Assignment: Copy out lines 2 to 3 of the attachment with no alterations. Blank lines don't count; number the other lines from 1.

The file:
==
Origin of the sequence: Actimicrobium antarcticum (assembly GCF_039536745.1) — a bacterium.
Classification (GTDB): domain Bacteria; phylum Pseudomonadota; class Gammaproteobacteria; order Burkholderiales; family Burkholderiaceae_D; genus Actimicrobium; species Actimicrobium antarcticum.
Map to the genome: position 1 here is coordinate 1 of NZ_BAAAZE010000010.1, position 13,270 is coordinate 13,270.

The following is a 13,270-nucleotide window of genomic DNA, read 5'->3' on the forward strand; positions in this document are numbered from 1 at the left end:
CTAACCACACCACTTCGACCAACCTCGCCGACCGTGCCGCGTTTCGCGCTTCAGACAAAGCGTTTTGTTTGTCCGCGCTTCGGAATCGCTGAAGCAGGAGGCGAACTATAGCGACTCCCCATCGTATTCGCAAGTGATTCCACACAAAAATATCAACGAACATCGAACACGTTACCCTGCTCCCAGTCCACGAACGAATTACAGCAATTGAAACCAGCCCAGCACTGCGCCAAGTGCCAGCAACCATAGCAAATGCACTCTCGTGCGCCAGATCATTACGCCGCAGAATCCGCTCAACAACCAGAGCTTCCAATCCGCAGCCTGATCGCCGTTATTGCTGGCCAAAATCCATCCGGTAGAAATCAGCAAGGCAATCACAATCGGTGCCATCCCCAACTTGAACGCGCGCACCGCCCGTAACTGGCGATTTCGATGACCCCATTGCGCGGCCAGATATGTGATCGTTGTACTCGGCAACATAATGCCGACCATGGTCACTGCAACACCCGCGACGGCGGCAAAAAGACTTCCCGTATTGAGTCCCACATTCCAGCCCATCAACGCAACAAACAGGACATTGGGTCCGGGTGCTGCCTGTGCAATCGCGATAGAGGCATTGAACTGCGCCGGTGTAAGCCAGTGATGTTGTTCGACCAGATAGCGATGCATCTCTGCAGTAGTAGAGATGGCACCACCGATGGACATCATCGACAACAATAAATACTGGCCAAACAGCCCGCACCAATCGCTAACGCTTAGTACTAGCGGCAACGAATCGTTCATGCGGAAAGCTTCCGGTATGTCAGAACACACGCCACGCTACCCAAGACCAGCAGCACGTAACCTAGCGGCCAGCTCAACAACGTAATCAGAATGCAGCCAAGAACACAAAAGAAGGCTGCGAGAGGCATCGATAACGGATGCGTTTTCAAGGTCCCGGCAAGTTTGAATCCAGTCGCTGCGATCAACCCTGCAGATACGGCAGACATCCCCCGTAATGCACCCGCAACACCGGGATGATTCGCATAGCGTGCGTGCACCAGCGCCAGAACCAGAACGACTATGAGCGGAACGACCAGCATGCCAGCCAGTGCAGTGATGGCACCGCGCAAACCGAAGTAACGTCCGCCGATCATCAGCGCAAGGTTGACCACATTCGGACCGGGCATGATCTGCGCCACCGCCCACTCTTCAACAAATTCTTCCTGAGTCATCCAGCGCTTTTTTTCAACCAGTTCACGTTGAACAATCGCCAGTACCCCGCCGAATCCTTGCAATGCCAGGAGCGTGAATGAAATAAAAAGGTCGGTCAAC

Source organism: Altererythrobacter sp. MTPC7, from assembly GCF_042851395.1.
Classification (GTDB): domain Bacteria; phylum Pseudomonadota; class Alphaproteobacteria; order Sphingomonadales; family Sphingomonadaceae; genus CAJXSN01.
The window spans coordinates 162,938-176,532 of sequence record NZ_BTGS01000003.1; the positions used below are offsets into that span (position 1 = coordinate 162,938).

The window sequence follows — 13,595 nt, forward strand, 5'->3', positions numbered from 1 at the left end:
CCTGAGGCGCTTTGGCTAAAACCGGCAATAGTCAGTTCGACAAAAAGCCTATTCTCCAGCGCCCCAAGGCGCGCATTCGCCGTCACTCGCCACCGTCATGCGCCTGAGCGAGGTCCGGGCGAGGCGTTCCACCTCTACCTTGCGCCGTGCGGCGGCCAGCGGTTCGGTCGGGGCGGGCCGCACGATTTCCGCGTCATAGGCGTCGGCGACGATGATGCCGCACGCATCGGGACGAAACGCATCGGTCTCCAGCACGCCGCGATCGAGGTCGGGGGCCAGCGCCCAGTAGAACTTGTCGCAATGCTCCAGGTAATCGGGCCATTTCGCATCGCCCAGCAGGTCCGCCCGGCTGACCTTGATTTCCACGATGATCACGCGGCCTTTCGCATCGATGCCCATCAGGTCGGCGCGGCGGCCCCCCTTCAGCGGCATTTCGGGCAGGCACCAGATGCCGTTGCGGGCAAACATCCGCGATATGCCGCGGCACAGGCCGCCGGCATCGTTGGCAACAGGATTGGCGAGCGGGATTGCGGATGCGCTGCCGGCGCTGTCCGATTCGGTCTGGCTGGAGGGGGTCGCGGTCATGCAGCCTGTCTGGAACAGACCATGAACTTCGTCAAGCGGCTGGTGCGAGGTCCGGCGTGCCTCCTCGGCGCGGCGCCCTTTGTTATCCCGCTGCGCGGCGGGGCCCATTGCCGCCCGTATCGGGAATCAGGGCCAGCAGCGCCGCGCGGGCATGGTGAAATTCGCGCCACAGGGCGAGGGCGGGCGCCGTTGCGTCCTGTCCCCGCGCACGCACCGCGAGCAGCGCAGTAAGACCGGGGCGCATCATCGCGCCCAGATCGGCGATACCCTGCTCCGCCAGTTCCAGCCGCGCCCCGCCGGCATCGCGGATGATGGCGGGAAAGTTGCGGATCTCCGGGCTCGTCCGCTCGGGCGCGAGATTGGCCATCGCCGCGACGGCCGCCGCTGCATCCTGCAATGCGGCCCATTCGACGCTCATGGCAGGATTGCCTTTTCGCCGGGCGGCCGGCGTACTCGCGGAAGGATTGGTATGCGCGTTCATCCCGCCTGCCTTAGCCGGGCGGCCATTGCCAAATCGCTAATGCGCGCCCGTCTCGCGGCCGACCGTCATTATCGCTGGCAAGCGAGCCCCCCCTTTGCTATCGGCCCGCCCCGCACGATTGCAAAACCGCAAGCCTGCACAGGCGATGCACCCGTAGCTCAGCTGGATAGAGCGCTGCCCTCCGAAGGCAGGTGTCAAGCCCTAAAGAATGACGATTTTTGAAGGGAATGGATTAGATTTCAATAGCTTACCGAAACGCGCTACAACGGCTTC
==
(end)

Classification (GTDB): domain Bacteria; phylum Pseudomonadota; class Gammaproteobacteria; order Burkholderiales; family Burkholderiaceae_D; genus Actimicrobium; species Actimicrobium antarcticum.
Map to the genome: position 1 here is coordinate 1 of NZ_BAAAZE010000010.1, position 13,270 is coordinate 13,270.